Chinook salmon cells were exposed to gamma radiation and chromosome damage was assessed using the micronucleus assay. The salmon cells were resistant to radiation at all doses compared to human and mammalian cells. We used an indirect approach to determine if prior low dose exposures at environmental dose levels might alter the consequences of radiation exposures to high doses of radiation (adaptive response). The cells adapted but only at doses which were above levels that might be expected environmentally. The “adaptive response” endpoint was useful to show biological responses to exposure, however, under these conditions it might not help in risk assessment of aquatic organisms since the cells seem to be very resistant and environmental radiation levels are typically extremely low. Preliminary experiments were conducted on two other fish cell model systems (Rainbow Trout and Medaka) to optimize conditions for the micronucleus assay for future environmental radiation studies. Since fish cells appear to be more radiation resistant than mammalian cells, we postulate that radiation risk in the whole organism may also be lower. Therefore whole body studies designed to test effects with the specific aim of assessing relative risk between species are in process.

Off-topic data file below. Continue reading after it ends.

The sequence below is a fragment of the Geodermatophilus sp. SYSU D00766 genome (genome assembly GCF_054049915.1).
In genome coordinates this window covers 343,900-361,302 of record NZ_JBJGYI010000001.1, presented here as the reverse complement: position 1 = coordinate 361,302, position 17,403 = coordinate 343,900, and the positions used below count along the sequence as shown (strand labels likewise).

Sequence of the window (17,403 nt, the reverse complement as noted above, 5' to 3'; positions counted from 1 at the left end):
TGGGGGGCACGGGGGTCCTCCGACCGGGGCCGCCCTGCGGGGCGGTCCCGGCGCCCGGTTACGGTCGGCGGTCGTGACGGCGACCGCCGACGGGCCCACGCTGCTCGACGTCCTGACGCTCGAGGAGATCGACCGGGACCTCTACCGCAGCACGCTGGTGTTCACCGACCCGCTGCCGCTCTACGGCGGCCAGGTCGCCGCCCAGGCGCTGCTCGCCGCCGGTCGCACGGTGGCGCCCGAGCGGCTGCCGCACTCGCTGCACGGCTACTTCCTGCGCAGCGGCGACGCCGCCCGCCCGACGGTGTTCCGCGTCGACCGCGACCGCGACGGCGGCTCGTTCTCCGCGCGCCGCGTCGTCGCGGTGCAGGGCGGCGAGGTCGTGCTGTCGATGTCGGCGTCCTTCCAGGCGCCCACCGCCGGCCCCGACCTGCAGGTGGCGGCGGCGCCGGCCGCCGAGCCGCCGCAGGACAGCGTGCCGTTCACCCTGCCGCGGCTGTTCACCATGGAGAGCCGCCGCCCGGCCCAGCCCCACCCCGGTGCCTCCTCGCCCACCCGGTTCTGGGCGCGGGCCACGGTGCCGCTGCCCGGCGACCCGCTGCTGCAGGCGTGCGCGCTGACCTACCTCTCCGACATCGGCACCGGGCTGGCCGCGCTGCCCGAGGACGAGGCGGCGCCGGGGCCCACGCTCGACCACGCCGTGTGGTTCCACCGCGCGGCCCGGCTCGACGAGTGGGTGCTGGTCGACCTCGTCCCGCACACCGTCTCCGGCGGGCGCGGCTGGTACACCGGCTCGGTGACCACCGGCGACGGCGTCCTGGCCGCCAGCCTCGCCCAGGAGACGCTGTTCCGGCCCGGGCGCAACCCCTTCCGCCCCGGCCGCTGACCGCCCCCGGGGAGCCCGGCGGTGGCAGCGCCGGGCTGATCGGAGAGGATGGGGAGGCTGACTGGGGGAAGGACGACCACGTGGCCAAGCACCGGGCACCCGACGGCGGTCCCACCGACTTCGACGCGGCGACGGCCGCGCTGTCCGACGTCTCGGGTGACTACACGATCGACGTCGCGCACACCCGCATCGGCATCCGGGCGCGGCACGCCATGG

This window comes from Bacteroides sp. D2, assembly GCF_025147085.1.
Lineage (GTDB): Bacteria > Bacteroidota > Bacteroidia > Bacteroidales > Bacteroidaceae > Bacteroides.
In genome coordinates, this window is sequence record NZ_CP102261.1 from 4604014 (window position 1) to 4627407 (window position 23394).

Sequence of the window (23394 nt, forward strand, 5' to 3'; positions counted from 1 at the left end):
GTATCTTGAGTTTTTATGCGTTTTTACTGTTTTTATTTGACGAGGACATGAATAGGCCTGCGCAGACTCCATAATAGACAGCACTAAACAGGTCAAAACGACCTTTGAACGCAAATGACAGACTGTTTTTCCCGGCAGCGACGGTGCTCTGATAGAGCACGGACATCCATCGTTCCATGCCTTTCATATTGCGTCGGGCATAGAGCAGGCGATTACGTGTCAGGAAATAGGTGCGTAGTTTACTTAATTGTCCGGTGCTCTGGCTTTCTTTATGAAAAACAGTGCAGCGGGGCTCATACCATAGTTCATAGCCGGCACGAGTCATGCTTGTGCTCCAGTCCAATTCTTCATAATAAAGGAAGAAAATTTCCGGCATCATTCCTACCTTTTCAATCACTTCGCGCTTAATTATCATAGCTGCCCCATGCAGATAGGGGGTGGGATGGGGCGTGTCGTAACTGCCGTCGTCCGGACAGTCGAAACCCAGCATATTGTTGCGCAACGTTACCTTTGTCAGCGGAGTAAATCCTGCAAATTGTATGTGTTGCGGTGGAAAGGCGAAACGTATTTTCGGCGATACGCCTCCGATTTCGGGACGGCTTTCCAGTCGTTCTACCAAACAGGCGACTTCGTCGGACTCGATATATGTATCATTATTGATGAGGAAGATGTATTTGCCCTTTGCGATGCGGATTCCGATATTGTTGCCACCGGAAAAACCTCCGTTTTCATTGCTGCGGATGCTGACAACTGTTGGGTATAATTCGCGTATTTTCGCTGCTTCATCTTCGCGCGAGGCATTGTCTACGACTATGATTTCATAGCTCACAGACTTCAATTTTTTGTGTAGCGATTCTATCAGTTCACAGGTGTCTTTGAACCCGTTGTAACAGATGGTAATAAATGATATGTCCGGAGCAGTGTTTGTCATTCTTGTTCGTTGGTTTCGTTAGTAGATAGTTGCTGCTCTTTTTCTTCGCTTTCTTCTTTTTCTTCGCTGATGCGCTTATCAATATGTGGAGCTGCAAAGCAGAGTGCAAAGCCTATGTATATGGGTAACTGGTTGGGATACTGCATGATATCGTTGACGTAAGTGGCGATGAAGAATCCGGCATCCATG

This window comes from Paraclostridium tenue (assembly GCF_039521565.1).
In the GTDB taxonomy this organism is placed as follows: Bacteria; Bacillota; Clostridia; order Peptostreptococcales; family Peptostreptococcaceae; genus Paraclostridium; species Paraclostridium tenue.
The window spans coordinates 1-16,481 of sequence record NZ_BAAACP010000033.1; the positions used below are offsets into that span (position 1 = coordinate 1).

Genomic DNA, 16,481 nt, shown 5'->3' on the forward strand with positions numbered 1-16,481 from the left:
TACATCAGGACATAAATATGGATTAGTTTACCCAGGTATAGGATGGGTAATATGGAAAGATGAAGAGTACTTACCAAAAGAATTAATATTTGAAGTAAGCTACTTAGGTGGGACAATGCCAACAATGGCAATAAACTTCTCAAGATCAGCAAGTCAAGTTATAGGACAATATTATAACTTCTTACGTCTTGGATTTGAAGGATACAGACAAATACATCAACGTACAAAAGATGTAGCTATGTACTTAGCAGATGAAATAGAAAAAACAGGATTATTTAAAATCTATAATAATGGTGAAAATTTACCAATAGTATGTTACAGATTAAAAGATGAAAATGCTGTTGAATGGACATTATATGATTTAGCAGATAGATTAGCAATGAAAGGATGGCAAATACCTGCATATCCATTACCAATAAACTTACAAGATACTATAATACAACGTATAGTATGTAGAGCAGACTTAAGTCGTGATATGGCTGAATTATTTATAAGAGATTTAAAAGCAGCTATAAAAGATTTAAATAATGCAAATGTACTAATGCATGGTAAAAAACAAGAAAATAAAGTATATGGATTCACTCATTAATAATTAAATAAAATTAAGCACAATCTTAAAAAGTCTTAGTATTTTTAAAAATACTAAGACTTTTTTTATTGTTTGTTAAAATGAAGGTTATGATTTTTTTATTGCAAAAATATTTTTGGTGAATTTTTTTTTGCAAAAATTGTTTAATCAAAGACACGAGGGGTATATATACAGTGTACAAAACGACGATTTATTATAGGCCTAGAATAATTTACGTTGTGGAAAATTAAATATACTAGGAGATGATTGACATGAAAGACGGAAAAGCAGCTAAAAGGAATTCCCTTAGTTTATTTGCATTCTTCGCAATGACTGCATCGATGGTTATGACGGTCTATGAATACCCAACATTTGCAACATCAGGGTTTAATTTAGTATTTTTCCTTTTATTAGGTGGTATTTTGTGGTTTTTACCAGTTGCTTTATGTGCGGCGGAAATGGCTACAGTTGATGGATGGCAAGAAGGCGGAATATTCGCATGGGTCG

Cassidy, Cheryl L; Lemon, Jennifer A; and Boreham, Douglas R
"IMPACTS OF LOW-DOSE GAMMA-RADIATION ON GENOTOXIC RISK IN AQUATIC ECOSYSTEMS,"
Dose-Response: An International Journal:
4, Article 11.
Available at: http://scholarworks.umass.edu/dose_response/vol5/iss4/11